Vice President Daniel Kablan Duncan resigned, the presidency confirmed on 13 July. Duncan had allegedly asked to resign for personal reasons already back in February. However, the timing of the announcement, only days after the sudden death of Prime Minister Amadou Gon Coulibaly, raises suspicion that it could be linked to behind-the-scenes wrangling over who should succeed Coulibaly as the ruling party’s candidate for the 31 October presidential election.
ON THE HORIZON
China raised its flood response alert to the second-highest level on 12 July, as eastern and central China’s Jiangsu and Jiangxi provinces experienced severe flooding. The People’s Liberation Army has been dispatched to Jiangxi’s Poyang county to reinforce the banks of Lake Poyang. Since the beginning of July, 212 Chinese rivers have exceeded alert levels, while 19 have hit historically high levels. Overall this year, floods have damaged 3.5mn hectares of farmland, destroyed 28,000 homes, and wreaked economic damage equal to Rmb82bn (USD11.8bn). Authorities have attributed the floods to unusual weather conditions but also cited long-term changes in climate patterns as a contributing factor.
After preliminary talks last week, the EU-mediated talks between Kosovo and Serbia on the normalization of bilateral relations will continue on 16 July. Meanwhile, Serbian President Aleksandar Vucic must prevent a further surge of Covid-19 without reinforcing the protest momentum. Public demonstrations do not pose an immediate risk to government stability, as they lack organization and backing from political movement. However, public tensions remain high and the risk of continued violent protests is significant.
Three executive orders could see a vote in the Senate this week. The first relaxes labor-related requirements during the pandemic. The second extends BRL 40bn (USD 7.3bn) to SMEs with annual revenues of up to BRL 10bn (USD 1.9bn) in special-condition financing for payroll and labor-related debts in exchange for job security for the duration of the credit. The third would facilitate credit by means of card machines that could reach BRL 80bn (USD 15bn) to enterprises with annual revenues of up to BRL 300mn (USD 56mn).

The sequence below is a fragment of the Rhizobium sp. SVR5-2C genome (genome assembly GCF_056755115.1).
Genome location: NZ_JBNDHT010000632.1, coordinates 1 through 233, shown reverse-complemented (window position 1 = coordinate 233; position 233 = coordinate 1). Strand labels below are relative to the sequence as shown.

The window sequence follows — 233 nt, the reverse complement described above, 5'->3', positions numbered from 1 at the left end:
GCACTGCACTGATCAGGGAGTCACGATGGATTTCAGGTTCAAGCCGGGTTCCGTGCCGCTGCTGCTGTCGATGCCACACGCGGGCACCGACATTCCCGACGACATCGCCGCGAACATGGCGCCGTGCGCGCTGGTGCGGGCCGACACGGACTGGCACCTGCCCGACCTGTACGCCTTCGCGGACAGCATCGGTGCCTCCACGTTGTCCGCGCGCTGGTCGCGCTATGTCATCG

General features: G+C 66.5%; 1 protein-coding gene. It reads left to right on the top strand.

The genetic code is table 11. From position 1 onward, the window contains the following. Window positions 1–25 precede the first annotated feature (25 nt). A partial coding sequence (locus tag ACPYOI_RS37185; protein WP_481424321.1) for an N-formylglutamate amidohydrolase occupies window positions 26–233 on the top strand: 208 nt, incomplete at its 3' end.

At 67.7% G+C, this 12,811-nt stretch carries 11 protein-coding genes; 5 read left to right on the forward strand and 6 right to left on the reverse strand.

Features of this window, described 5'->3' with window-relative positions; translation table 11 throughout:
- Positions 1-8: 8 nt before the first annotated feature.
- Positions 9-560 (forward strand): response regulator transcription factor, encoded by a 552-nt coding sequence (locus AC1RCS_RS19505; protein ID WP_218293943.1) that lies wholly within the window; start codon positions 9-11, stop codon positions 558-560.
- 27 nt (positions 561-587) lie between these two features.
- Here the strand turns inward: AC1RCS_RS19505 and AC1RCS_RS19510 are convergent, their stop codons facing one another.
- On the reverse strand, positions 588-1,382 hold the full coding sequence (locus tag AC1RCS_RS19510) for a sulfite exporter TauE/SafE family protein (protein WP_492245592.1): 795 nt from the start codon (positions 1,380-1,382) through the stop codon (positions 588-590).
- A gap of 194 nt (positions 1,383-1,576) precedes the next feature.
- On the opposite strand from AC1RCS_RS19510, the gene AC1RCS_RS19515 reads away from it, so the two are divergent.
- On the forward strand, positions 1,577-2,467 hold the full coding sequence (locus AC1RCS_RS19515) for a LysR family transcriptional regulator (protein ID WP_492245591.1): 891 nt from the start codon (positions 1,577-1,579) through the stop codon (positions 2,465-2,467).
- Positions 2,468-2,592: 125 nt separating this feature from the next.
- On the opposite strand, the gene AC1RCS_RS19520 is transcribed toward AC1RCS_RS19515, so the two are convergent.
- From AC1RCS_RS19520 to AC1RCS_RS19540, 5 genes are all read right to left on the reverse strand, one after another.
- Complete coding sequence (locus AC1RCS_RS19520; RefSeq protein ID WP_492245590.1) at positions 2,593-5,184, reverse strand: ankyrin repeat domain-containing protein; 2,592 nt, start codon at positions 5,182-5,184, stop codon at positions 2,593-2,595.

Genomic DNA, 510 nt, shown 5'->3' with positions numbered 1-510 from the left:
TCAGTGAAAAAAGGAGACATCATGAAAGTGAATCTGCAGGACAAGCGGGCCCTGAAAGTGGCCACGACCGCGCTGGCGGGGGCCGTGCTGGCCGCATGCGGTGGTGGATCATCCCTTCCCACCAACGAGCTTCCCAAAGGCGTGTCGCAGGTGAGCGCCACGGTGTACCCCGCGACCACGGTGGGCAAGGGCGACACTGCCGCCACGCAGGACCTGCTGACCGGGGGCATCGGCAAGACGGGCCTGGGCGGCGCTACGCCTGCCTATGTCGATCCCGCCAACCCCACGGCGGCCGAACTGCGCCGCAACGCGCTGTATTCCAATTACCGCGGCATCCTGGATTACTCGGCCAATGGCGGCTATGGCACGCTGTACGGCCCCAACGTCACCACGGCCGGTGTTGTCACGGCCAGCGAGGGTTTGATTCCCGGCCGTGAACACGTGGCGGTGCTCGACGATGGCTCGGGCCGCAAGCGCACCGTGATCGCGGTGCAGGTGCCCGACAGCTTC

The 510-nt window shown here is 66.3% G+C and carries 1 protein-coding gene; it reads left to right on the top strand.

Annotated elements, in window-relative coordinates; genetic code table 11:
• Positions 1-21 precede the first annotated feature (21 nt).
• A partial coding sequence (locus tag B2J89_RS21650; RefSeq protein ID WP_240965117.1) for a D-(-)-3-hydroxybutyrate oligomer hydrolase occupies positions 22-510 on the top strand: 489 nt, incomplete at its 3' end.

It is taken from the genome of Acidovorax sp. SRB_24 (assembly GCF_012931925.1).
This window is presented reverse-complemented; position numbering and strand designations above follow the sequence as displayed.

This week, President Sebastian Pinera will be looking to shore up the governing Chile Vamos (CV) coalition.Several deputies on 8 July broke ranks to vote for an opposition initiative that would allow people to withdraw up to 10% of their savings from the private pension (AFP) system. The controversial initiative still has some way to go in the legislative process, and the government could still block it in the Senate. However, there is no doubting that last week’s vote was a major setback for Pinera and his Interior Minister Gonzalo Blumel, while it raises doubts about the viability of the June cross-party agreement for a USD 12bn economic support package.
MIDDLE EAST AND AFRICA
The affair around Ibrahim Magu, the suspended acting chairman of the Economic and Financial Crimes Commission (EFCC), will continue to produce headlines this week. Magu is scheduled to reappear before a probe committee on 13 July. According to details on the investigations against the suspended anti-graft chief that continue to be leaked to the press, Magu is accused of ‘re-looting’ recovered funds and assets, using part of the proceeds to buy property in Dubai.